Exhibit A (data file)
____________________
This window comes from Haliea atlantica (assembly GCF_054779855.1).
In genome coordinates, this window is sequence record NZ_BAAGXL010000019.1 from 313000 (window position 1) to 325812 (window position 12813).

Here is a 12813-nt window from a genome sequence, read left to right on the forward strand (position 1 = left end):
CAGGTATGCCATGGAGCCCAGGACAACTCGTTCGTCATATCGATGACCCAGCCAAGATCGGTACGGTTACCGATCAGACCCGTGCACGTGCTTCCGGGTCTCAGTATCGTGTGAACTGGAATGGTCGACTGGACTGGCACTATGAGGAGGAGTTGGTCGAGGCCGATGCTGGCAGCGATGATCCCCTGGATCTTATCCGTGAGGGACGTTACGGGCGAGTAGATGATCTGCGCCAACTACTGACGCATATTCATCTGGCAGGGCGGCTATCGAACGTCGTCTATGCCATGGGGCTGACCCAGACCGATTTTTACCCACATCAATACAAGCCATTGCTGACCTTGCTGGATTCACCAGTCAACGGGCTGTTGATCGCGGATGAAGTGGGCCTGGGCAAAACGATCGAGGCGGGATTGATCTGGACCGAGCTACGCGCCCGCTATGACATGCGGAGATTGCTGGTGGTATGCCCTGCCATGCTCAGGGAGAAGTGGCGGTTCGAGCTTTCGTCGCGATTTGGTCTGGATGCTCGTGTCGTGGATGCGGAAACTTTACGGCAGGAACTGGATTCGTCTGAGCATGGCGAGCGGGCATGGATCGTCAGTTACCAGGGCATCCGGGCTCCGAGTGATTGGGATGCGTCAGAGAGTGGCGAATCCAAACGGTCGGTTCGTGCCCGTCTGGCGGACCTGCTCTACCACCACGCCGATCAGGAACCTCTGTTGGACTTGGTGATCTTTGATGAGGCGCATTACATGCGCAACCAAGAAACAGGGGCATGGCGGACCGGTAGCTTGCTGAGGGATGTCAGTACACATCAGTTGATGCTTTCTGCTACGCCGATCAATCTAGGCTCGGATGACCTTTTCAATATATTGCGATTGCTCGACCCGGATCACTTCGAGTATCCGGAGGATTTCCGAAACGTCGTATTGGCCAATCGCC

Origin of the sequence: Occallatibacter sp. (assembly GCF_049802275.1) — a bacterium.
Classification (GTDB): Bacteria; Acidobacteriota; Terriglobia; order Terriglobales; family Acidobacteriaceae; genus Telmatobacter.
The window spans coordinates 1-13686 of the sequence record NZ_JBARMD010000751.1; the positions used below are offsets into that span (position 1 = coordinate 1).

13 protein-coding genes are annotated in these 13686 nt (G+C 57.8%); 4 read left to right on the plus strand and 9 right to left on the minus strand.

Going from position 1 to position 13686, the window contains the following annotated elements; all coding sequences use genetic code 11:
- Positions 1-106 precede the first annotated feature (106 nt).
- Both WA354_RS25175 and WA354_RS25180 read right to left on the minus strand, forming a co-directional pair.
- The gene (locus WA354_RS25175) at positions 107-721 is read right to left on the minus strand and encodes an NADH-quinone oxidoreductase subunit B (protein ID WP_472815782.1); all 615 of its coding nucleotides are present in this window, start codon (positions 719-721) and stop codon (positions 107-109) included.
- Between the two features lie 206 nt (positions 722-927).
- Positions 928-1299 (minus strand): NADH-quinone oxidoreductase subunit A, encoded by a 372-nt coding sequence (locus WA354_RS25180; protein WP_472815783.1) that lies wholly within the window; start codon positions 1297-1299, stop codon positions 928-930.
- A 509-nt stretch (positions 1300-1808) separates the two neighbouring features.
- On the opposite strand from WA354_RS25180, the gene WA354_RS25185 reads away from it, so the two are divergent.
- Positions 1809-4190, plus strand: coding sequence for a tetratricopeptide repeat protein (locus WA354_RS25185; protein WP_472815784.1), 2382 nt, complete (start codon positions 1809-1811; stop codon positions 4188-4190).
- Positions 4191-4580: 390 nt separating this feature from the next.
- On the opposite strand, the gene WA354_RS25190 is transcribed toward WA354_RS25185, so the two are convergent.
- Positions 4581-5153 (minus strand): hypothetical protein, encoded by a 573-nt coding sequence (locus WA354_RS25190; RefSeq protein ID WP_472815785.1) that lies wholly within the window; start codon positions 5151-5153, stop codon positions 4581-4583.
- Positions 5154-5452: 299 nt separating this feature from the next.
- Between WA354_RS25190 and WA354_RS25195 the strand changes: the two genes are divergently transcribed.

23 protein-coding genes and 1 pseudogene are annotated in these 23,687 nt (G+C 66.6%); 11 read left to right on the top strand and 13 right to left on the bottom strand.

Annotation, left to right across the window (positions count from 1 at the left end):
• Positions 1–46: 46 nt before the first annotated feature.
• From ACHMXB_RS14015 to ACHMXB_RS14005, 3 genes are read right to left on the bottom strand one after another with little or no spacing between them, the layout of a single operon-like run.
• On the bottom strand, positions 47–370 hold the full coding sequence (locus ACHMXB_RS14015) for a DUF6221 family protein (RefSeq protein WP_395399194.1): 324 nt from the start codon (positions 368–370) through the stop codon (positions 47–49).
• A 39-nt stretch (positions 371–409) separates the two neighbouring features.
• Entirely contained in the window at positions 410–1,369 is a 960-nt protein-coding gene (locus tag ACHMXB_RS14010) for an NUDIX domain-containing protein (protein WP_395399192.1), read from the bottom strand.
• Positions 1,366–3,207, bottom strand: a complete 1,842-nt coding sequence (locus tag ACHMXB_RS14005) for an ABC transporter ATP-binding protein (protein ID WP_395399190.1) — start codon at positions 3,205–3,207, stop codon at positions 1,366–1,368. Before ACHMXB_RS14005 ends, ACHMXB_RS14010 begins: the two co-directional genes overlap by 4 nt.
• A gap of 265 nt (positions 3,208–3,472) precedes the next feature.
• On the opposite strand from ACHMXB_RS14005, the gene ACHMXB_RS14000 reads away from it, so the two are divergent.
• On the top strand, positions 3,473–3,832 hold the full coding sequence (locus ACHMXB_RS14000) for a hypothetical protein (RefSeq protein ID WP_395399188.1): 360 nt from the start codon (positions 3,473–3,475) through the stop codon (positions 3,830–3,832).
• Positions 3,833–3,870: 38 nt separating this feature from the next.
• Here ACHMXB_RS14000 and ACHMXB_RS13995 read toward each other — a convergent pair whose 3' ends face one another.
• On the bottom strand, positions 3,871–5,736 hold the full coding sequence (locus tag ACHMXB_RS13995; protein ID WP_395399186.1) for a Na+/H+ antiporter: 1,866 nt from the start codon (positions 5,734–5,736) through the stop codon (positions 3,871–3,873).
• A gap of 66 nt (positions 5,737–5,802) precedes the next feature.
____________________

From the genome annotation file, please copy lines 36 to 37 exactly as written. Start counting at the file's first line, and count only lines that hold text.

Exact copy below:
• On the bottom strand, positions 3,871–5,736 hold the full coding sequence (locus tag ACHMXB_RS13995; protein ID WP_395399186.1) for a Na+/H+ antiporter: 1,866 nt from the start codon (positions 5,734–5,736) through the stop codon (positions 3,871–3,873).
• A gap of 66 nt (positions 5,737–5,802) precedes the next feature.